Scientists say coronavirus is airborne in letter to WHO
Over 200 experts have written to the World Health Organization, urging the health agency to recognize airborne transmission of the coronavirus and change its recommendation. The WHO acknowledges airborne transmission in cases of healthcare workers during medical procedures that produce aerosols. However, in an open letter to the WHO, 239 scientists from 32 countries outlined that the virus can be transmitted through smaller particles.
To support their claims that the coronavirus is airborne, the scientists have cited evidence, they plan to publish their letter in a scientific journal this week, The New York Times reported. Experts told NYT that the coronavirus is transmitted via air, be it through large droplets from a sneeze or cough, or smaller exhaled droplets that "may glide the length of a room."
According to the WHO's latest update on COVID-19, released on June 29, airborne transmission of the virus is possible only after medical procedures that produce aerosols, or droplets smaller than 5 microns. The agency prioritizes frequent hand washing to limit the spread of the viral disease. However, it has been found that the probability of infection through surfaces is low.
WHO's technical lead on infection control, Dr. Benedetta Allegranzi, told NYT the evidence that coronavirus is airborne is unconvincing. She said, "Especially in the last couple of months, we have been stating several times that we consider airborne transmission as possible but certainly not supported by solid or even clear evidence." She added, "There is a strong debate on this."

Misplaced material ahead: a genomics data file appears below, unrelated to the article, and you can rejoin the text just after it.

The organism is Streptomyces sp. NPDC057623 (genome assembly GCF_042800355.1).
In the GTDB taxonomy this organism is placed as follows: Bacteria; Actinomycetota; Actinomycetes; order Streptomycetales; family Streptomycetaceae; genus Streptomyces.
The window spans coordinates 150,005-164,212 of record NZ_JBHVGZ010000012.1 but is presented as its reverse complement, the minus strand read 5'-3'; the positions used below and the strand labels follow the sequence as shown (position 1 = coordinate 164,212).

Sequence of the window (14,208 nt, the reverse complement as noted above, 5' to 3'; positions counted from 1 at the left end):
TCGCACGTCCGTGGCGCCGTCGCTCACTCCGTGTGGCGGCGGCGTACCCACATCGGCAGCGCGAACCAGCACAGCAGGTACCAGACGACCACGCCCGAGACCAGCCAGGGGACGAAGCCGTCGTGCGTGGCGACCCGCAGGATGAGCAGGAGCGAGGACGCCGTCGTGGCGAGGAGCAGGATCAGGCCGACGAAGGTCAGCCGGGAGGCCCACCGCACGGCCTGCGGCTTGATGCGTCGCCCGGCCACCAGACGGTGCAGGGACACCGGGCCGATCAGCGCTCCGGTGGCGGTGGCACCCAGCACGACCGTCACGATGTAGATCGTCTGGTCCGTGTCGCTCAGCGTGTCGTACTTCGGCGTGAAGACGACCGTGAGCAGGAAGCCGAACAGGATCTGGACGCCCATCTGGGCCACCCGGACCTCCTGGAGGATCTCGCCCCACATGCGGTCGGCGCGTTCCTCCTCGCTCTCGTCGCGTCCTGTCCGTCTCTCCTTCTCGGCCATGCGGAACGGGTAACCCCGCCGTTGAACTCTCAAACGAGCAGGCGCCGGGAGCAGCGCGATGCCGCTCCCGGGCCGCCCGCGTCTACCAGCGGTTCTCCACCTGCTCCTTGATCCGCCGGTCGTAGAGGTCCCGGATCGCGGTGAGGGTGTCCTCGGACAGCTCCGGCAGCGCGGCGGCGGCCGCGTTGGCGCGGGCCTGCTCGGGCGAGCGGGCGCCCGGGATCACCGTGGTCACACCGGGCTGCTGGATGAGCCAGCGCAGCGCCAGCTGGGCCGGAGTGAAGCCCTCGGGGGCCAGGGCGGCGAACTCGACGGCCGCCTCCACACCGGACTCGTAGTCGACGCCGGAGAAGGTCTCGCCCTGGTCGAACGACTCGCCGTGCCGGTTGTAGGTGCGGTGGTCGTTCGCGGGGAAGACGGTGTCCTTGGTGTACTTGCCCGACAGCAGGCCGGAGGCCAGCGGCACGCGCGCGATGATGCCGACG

Back in April, 36 experts on air quality and aerosols had urged the WHO to consider growing evidence of airborne transmission. The expert group's leader, Lidia Morawska, and a WHO consultant were then called for a meeting. However, at the time, WHO experts continued to stress the importance of handwashing, which ended up being prioritized over aerosols.
Speaking to NYT, Dr. Linsey Marr, an expert in airborne transmission of viruses at Virginia Tech University, said that the WHO's definition of airborne transmission is dated. "The agency believes an airborne pathogen, like the measles virus, has to be highly infectious and to travel long distances," the report said. Marr also questioned the studies the WHO relied on to rule out airborne transmission.
Marr said that scientists have not been able to grow the coronavirus from aerosols in the lab, but those samples come from hospital rooms that have good airflow that dilutes viral levels. She argued that most buildings have worse air-exchange rates, allowing the virus to accumulate. She added that the scientific community has known since 1946 that coughing and talking generate aerosols.
Several experts agreed that airborne transmission does not mean that the virus will hang in the air for many hours and travel long distances. But aerosols may remain suspended in the air, increasing the risk, particularly for poorly-ventilated enclosed spaces that are crowded. This is buttressed by instances of superspreader events in enclosed spaces. This means that masks may be needed indoors.
WHO's chief scientist Dr. Soumya Swaminathan said the agency is trying to evaluate new evidence quickly without sacrificing the quality of their review. "We take it seriously when journalists or scientists or anyone challenges us and say we can do better than this," she said.